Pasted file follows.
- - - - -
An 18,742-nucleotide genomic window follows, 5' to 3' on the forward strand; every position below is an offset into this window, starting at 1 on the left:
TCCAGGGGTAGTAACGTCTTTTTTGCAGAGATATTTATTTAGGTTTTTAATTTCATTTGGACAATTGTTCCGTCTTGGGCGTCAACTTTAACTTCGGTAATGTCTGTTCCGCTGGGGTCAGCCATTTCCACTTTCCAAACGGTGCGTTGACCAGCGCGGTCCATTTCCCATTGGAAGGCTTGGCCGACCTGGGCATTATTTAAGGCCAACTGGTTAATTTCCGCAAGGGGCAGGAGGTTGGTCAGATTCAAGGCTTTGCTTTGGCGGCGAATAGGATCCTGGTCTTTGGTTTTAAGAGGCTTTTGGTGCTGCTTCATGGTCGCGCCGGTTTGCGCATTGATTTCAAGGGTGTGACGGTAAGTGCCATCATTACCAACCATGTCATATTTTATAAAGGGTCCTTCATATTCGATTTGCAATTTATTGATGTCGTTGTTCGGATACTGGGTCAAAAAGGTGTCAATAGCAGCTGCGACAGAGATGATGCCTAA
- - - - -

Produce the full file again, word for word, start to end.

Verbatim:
An 18,742-nucleotide genomic window follows, 5' to 3' on the forward strand; every position below is an offset into this window, starting at 1 on the left:
TCCAGGGGTAGTAACGTCTTTTTTGCAGAGATATTTATTTAGGTTTTTAATTTCATTTGGACAATTGTTCCGTCTTGGGCGTCAACTTTAACTTCGGTAATGTCTGTTCCGCTGGGGTCAGCCATTTCCACTTTCCAAACGGTGCGTTGACCAGCGCGGTCCATTTCCCATTGGAAGGCTTGGCCGACCTGGGCATTATTTAAGGCCAACTGGTTAATTTCCGCAAGGGGCAGGAGGTTGGTCAGATTCAAGGCTTTGCTTTGGCGGCGAATAGGATCCTGGTCTTTGGTTTTAAGAGGCTTTTGGTGCTGCTTCATGGTCGCGCCGGTTTGCGCATTGATTTCAAGGGTGTGACGGTAAGTGCCATCATTACCAACCATGTCATATTTTATAAAGGGTCCTTCATATTCGATTTGCAATTTATTGATGTCGTTGTTCGGATACTGGGTCAAAAAGGTGTCAATAGCAGCTGCGACAGAGATGATGCCTAA